A basic Bootstrap template with script libraries

<!DOCTYPE html>
  <meta charset="utf-8">
  <link rel="stylesheet" href="/css/bootstrap.css">
  <script type="text/javascript" src="/js/jquery-1.8.3.js"></script>
  <script type="text/javascript" src="/js/bootstrap.js"></script>
<body style="padding-top: 50px;">
<div class="navbar navbar-fixed-top"></div>
    $(function() { $(".navbar-fixed-top").load("navbar.html"); });
<div class="container">

Ignoring the advice that the page might just load a wee bit faster by putting the script references down before the end of the body, I've come up with this basic template for this web site.

The companion script library to the Bootstrap styles contains over a dozen jQuery plugins that can help in making web pages look even prettier than with just the styles alone. Being jQuery plugins, it is no surprise the jQuery proper is required and needs to be loaded first.

Loading the navigation bar

The template above doesn't even contain any of the markup that the Bootstrap plugins rely on. The entire navigation bar is gone, just leaving a single placeholder behind, followed by one of those 1-line scripts that jQuery's fame is based upon.

Ever since web pages with framesets fell out of fashion, eventually being banned entirely from the HTML5 standards, the site navigation needs to be a part of every single page on the site. All kinds of templating schemes have been developed that can piece together a complete page from a header, body, and footer section. For the purpose of this site there should not be any reliance on the server to achieve that, ruling out PHP on the Apache backend or JSPs and Velocity on any Java backend.

Another requirement for me was that the page content should not be separated from the stylesheet and script references, so that a somewhat intelligent HTML editor can better support the development of the page, e.g. by autocompletion for jQuery methods. The NetBeans IDE does a pretty good job at that, but there sure are other options out there. I'm currently using Netbeans in PHP mode, but with no PHP actually involved here that only means the HTML files get deployed to an htdocs directory of a local XAMPP installation during development.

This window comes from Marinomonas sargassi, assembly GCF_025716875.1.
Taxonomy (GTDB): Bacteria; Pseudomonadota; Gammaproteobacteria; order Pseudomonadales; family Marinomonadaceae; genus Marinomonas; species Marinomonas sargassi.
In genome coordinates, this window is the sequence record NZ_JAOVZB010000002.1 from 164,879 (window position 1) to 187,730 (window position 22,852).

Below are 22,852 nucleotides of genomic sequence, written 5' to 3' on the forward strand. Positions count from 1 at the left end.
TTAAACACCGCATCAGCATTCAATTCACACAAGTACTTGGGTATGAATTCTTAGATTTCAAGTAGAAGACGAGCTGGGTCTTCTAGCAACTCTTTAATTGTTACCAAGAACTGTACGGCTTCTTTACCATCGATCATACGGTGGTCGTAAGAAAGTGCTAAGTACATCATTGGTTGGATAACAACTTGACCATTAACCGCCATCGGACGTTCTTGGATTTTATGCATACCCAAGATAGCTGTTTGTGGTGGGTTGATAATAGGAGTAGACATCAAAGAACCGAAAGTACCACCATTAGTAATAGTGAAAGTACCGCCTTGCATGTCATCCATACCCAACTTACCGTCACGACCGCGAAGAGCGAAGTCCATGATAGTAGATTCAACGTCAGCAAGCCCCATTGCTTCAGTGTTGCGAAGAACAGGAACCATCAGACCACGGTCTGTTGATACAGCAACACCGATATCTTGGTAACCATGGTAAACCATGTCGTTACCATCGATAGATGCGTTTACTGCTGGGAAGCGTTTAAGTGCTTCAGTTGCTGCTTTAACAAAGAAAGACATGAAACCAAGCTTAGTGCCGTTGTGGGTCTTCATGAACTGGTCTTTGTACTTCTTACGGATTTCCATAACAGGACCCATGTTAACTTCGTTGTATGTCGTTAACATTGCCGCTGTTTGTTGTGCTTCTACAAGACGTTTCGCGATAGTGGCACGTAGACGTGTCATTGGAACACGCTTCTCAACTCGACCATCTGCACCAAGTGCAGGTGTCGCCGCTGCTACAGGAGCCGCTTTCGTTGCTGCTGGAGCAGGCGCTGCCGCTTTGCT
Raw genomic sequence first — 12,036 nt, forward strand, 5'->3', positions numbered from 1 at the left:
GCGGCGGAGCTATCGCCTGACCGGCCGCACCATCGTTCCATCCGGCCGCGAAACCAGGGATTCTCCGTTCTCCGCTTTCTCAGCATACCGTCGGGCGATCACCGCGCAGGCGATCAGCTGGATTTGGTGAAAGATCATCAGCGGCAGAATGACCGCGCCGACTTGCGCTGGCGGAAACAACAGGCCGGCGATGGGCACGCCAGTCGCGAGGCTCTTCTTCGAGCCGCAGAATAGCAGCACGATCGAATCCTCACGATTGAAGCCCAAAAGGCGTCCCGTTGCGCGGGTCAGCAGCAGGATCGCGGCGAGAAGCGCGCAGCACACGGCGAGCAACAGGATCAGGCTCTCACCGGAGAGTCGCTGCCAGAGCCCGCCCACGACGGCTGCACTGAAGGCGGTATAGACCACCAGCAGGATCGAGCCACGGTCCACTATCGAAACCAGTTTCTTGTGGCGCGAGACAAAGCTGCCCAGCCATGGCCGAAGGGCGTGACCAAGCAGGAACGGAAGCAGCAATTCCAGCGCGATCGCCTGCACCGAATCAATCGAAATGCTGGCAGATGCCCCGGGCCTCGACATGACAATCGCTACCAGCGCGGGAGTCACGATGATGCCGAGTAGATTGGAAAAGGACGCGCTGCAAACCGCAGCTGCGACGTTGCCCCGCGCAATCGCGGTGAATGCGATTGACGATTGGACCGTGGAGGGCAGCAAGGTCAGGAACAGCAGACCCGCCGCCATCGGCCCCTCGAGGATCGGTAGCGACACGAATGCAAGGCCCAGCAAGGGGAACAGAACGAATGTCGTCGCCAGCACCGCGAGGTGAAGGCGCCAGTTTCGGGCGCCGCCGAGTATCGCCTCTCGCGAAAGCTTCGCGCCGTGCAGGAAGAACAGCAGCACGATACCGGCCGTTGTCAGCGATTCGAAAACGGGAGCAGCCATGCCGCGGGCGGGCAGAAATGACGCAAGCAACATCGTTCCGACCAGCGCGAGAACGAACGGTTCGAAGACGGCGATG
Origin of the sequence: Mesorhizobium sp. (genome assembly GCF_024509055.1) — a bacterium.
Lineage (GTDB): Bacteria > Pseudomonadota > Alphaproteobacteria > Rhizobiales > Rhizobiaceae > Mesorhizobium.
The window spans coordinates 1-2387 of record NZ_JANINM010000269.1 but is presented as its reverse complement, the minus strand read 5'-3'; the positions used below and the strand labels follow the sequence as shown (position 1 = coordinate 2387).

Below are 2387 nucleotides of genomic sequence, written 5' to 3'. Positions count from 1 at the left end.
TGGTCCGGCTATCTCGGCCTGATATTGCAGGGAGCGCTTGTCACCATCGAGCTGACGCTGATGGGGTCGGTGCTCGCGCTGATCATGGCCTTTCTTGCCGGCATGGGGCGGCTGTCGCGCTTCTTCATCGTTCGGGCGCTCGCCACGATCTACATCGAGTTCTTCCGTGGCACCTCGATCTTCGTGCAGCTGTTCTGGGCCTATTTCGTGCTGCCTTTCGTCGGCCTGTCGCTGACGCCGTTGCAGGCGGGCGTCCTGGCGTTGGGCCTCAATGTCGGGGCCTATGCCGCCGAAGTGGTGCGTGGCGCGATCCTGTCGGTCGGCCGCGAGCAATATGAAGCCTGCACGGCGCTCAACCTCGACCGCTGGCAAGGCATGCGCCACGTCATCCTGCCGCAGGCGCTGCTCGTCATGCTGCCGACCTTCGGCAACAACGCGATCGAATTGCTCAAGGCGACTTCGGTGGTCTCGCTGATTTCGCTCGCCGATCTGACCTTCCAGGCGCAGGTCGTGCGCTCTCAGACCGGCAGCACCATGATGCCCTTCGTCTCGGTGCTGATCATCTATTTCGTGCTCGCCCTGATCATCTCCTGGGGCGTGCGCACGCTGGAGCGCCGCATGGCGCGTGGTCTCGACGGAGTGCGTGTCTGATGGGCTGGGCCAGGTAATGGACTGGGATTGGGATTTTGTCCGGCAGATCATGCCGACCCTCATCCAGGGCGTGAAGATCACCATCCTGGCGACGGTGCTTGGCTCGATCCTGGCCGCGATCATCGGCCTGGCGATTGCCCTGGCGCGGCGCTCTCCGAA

AJAX extra light

So what does

    $( function() { $(".navbar-fixed-top").load("navbar.html"); } );

actually do?

On the index.html page the navigation bar is not loaded via AJAX but included directly. This is necessary so that search engines can follow these links. The Google crawler is not doing any AJAX.

A drop-down menu

<div class="navbar-inner container">
<a class="brand" href="../index.html">&nbsp;Home</a>
<ul class="nav">
    <li><a href="index.html"    >Overview</a></li>
    <li><a href="jscript.html"  >Javascript</a></li>
    <li class="dropdown"><a href="#" class="dropdown-toggle" data-toggle="dropdown">jQuery</a>
        <ul class="dropdown-menu" role="menu">
        <li><a href="jquery.html">JQuery entry page</a></li>        
        <li class="divider"></li>
        <li><a href="StreetXing.htm" target="_blank">Street crossing game</a></li>
        <li><a href="Labyrandom.htm" target="_blank">Random maze game</a></li>
    <li><a href="angular.html"  >Angular.JS</a></li>

Here is a shortened menu structure that can be found in navbar.html. There are no further lines of script. So where does JavaScript get involved here? Bootstrap uses a rather intricate combination of CSS definitions and jQuery to make things happen.

Behind the scenes

Looking through the 150 lines of code for the Dropdown plugin in boostrap.js I've found the equivalent to this line:

    $(document).on('click.dropdown', '[data-toggle=dropdown]', toggle)

This gets executed before my navbar.html ever gets loaded. Still the dropdown menu contained therein does its job as expected. Well, jQuery is such a gold mine for JavaScript reverse engineering and I felt much enlightened after this discovery:

The particular beauty of this type of event handler is that the document element and the event handler are there before my navigation bar gets inserted into the document structure. Once it is in, a click on the anchor

    <a href="#" class="dropdown-toggle" data-toggle="dropdown">jQuery</a>

bubbles up just the same. This allows markup to be inserted dynamically with full plugin capabilities.

More complex examples

jQuery is very good in a number of areas

The two little browser games linked into the menu above are the result of my more in-depth studies with jQuery. The Manning book jQuery in Action was very helpful. I realised that JavaScript purely as a dynamic language is actually pretty powerful and smart. A lot of the ugliness in JavaScript browser applications is due to the less than pretty offical W3C DOM API and Microsoft's bungling with it. This is where jQuery plays its strength. You still need to learn JavaScript itself, although a lot of your code might be jQuery centric, but you probably will never get close to calling the DOM API directly again. jQuery makes use of API advances when they become available, e.g. the selection of elements by CSS selectors with .querySelectorAll. But even with official APIs becoming more powerful, the shorthand style supported by jQuery will keep it popular for a long time to come.